Weather can be awful, with hurricanes, tornadoes, or other extreme storms. It can also be gorgeous, with a shining sun and a light breeze that cools you off if it’s a touch too warm. But most of the time, the weather sits in between these extremes: Call it average weather. And if it gets to be too windy, rainy, or snowy, you can be certain it will return to average weather sooner or later.
This is the concept of reversion to the mean. And if you apply it to the current stock market, you might find that some of your investments aren’t exactly poised for positive returns.
Jeremy “Mean Reversion” Grantham
A big proponent of this theory is Jeremy Grantham, predictor of the tech bubble, credit bubble, and China’s recent slowdown. Through his investment management firm GMO, Grantham constructs predictions for the next seven years for a variety of asset classes based on current conditions. The latest numbers don’t bode well for some widely held securities:
|Asset Class||7-Year Return Forecast|
|U.S. Large Cap||(1.2%)|
|U.S. Small Cap||(2.7%)|
|U.S. High Quality||3.7%|
|International Large Cap||3%|
|International Small Cap||3.1%|
Both U.S. large- and small-cap stocks are predicted to have negative real returns over the next seven years. The only American asset class predicted to beat inflation is high-quality companies, which typically have large competitive advantages, high profit margins even in poor economic conditions, and diverse sources of revenue. Otherwise, investors will have to look abroad for positive returns, and would have to stomach the higher risk of emerging markets to enjoy a higher return. But even GMO is cautious of emerging markets, due to what they believe is a bubble in Chinese real estate.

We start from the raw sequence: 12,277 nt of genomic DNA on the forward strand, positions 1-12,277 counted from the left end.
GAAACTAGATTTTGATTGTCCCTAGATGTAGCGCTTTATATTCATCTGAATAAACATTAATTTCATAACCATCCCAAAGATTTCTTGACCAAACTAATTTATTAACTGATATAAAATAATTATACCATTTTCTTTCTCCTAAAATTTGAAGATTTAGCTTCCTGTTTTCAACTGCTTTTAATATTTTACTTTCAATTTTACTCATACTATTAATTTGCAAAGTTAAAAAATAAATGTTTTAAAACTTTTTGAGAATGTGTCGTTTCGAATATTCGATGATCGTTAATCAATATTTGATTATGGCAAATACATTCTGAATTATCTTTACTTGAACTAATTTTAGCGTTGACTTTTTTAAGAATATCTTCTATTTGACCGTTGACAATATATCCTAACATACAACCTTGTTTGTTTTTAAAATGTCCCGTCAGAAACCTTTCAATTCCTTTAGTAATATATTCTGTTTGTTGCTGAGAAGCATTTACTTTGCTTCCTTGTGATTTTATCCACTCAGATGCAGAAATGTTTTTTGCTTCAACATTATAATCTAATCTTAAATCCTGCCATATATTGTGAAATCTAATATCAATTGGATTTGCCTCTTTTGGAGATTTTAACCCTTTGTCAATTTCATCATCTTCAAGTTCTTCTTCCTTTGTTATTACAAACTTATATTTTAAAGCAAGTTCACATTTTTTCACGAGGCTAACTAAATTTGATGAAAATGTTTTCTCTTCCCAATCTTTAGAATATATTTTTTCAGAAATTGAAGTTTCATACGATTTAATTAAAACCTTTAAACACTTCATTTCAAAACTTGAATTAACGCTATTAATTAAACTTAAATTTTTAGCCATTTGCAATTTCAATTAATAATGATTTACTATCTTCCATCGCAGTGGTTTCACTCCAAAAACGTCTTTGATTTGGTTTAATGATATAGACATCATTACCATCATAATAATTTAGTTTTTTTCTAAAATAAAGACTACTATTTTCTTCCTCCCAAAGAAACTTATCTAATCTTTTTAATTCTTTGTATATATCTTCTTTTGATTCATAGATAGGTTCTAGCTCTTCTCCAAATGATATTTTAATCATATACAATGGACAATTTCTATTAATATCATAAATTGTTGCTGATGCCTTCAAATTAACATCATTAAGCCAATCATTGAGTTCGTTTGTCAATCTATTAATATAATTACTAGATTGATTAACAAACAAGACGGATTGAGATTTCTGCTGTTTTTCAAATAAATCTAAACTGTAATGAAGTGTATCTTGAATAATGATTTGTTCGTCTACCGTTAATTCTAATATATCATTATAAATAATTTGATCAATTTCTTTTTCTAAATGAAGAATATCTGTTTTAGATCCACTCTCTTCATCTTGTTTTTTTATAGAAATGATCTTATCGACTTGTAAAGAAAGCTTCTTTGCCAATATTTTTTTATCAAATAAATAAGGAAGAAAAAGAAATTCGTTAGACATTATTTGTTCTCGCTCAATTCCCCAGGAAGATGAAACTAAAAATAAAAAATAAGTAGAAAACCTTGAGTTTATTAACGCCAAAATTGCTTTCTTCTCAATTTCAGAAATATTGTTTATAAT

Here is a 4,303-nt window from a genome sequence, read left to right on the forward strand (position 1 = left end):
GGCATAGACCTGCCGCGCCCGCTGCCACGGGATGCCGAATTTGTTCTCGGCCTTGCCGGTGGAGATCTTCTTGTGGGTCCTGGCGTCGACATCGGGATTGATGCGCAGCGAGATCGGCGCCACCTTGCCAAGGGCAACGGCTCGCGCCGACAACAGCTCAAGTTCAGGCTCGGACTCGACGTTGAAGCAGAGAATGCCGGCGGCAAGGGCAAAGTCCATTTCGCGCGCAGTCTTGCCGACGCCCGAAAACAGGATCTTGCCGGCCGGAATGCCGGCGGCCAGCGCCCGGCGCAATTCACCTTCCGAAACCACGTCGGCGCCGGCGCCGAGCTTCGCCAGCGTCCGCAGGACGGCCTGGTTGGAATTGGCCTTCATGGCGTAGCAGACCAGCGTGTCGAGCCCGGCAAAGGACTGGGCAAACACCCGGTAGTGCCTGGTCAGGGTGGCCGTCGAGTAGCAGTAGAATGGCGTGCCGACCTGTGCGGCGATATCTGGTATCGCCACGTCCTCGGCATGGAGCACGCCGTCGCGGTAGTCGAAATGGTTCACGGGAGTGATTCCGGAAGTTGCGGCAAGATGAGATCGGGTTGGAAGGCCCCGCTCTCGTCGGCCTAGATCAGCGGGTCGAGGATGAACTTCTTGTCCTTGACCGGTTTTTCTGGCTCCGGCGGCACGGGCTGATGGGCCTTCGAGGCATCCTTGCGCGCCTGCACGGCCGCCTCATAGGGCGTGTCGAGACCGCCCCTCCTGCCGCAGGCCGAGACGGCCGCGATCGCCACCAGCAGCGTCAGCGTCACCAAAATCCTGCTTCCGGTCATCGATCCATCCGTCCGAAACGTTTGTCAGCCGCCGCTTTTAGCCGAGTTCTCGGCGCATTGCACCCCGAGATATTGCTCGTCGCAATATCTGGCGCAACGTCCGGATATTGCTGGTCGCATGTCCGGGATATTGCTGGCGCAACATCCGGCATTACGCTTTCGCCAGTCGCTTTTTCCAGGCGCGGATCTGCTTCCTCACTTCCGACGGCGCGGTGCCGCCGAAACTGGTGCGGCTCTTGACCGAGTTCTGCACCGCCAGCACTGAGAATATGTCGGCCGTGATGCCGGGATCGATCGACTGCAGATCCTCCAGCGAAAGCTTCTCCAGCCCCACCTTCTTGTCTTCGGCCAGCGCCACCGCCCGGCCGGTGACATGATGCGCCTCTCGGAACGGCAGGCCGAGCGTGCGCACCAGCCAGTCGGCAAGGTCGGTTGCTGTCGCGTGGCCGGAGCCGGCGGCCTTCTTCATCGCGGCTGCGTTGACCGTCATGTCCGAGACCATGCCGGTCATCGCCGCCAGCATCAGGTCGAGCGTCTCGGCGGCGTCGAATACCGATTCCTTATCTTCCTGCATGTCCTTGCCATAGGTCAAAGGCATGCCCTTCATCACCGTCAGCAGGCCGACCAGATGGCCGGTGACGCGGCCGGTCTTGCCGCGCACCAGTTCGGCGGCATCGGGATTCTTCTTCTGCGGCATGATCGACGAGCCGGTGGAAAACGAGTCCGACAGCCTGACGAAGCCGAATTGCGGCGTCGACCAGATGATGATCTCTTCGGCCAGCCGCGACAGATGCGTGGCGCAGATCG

But timing is an issue
Back in February, Grantham wrote that most things were “brutally overpriced.” Since then, the S&P 500 has risen more than 10%. At an investment conference in May, James Montier of GMO said that the firm allocated 50% of its holding to cash. Since then, the S&P 500 is up more than 3%. While things may end up reverting to the mean in the long run, figuring out how long of a run is the crucial aspect to this investment theory.
Focusing on quality
However, even if you don’t possess oracle-like timing or a firm grasp of emerging markets, the forecast for high-quality U.S. companies still beats inflation. When interest rates on the most generous savings or checking accounts barely return 1%, and the latest inflation rate was reported at 1.8%, high-quality companies seem like a great place for investments.